Flight levels divided by nautical miles equals gradient.

I first learned about this rule of thumb at the Air Force Instrument Instructor's Course (AFIIC) where we were told it is derived from the 60-to-1 concept. But is that true? Well let's find out. But first, we'll define the rule, provide an example of its application, and then we'll provide a mathematical proof of the rule.

Thanks as always to Al Klayton, retired Air Force electrical engineer and civilian pilot for help with the trickier math.

Flight levels divided by nautical miles equals gradient.

Figure: Gradient example, from Eddie's notes.

You are at FL410, flying to Boston, and ATC gives you direct ALB with 435 nm to go and you have absolutely nothing to do for the next 48 minutes. But when you get to 180 DME they throw in a curve ball: "Cross 100 miles west of Albany at 10,000 feet."We know the descent gradient is equal to the flight levels to lose divided by the nautical miles to go, but the math

$$\frac{310}{80}=?$$isn't so straight forward.

We want to do this without a calculator, slide rule, or Stephen Hawking in the jump seat. Well, 8 is a factor of 32 — it divides easily — and if we can make the gradient with 320 flight levels to lose we can certainly do it with only 310 flight levels. And that makes life for us as pilots easier:

$$\frac{320}{80}=4$$If we achieve a 4° descent gradient, we will make it to our restriction with room to spare. So leave the boards stowed for now and see what kind of VVI we've got with the power levers at idle.

Figure: 60-to-1 Descent Gradient, from Eddie's notes.

The basic 60-to-1 theory tells us that 1 nautical mile horizontally requires 100 feet vertically at a 1° gradient. A flight level is equal to 100 feet, so the rule follows naturally. If you are at FL450, for example, and center directs you to descend to and maintain 15,000 feet before crossing a fix that you are 75 nm away from, your descent gradient will be:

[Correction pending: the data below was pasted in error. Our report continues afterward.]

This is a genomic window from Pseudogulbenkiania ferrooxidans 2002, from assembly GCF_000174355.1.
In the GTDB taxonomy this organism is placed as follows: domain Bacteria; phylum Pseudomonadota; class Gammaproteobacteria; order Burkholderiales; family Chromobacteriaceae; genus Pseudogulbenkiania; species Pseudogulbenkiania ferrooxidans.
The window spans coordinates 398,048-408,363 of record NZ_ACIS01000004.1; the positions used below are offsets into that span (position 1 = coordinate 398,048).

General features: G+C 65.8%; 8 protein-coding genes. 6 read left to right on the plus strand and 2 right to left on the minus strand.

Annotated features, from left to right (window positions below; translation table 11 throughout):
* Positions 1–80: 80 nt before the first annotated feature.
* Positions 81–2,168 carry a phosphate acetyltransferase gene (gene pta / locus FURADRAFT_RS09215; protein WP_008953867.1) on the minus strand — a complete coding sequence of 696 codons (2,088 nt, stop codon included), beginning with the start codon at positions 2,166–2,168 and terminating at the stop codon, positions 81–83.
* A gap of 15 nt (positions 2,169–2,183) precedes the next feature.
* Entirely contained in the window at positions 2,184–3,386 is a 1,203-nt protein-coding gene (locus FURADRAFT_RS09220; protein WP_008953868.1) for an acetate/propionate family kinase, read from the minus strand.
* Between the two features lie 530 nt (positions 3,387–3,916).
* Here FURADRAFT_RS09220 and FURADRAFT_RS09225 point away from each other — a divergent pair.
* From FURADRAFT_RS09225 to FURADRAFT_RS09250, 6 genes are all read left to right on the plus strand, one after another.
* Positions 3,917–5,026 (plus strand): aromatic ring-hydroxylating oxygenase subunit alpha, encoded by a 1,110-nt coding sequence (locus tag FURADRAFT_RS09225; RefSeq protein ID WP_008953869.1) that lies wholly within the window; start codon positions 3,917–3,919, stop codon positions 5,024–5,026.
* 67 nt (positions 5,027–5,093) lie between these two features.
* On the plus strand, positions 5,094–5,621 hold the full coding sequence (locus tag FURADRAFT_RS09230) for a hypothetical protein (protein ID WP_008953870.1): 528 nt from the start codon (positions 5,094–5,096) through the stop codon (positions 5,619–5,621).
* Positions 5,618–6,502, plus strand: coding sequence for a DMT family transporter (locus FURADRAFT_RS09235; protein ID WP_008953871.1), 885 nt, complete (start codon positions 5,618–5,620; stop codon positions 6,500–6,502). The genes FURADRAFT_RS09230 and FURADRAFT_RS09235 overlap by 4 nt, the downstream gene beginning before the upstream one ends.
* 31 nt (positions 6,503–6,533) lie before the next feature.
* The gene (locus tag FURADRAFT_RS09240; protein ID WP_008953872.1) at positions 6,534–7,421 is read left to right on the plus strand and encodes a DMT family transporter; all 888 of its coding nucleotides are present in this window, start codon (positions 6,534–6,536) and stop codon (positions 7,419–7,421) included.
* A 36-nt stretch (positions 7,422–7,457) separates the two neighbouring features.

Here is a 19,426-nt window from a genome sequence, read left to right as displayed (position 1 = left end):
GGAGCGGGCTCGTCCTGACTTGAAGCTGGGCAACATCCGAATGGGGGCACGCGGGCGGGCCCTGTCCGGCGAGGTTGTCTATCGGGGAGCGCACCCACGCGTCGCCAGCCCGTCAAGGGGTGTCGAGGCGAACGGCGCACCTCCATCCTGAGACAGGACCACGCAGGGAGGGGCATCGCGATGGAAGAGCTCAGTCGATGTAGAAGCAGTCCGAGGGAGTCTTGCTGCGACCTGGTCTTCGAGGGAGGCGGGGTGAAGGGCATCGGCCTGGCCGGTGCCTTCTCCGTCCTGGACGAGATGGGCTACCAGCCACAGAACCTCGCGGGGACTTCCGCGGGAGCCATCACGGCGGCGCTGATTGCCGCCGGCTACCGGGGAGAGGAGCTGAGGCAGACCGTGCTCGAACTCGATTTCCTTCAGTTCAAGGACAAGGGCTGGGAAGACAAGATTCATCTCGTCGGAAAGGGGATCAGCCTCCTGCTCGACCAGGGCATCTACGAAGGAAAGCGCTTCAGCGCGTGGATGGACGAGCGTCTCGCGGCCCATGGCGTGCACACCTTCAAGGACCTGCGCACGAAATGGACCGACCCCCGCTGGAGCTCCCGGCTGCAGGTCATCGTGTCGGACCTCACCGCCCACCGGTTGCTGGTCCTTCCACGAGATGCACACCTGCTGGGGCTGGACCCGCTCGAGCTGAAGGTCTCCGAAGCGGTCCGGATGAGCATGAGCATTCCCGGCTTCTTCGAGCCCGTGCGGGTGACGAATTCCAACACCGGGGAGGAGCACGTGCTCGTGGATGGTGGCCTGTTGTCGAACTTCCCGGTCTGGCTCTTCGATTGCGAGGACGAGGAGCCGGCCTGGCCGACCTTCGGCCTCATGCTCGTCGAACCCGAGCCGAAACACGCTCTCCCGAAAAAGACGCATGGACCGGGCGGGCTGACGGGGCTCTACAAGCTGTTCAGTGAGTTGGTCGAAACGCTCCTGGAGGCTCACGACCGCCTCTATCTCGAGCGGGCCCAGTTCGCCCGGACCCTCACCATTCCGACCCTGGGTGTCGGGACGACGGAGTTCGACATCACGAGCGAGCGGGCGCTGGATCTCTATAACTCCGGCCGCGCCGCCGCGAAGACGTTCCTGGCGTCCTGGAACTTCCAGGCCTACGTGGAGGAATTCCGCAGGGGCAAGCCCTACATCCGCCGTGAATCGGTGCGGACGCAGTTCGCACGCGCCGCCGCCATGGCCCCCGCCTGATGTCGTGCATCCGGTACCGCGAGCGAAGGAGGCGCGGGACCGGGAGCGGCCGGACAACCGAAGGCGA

$\mathrm{Gradient}=\frac{300}{75}=4\xb0$But there is some poetic license here, since an airplane climbing or descending isn't behaving as if on an arc of a circle. The real answer has more to do with trigonometry:

$\mathrm{Vertical\; change}=6076\mathrm{feet}tan\left(1\right)=106.06\mathrm{feet}$In the case of our example, the actual gradient is:

$\mathrm{Gradient}=atan\left(\frac{300}{\left(75\right)\left(6076\right)}\right)=3.77\xb0$So the theory is off by 6 percent, not too bad.

For more about this rule of thumb, see: Procedures & Techniques / Descent.

Portions of this page can be found in the book Flight Lessons 1: Basic Flight, Chapter 24.

Portions of this page can be found in the book Flight Lessons 2: Advanced Flight, Chapter 3.

So what about the claims this rule of thumb is based on 60-to-1? My conclusion: Not really.

Rule of Thumb | 60-to-1? | Trigonometry | π |

Gradient | ✓ |

60-to-1 — Rule of thumb is based on the mathematical relationship of a 360° circle and/or 6076' to 1 nm.

Trigonometry — Rule of thumb is based on the relationship to a right angle and the derived trigonometric functions.

π — Rule of thumb is based on the relationship of a 360° circle, the number π, and/or 6076' to 1 nm.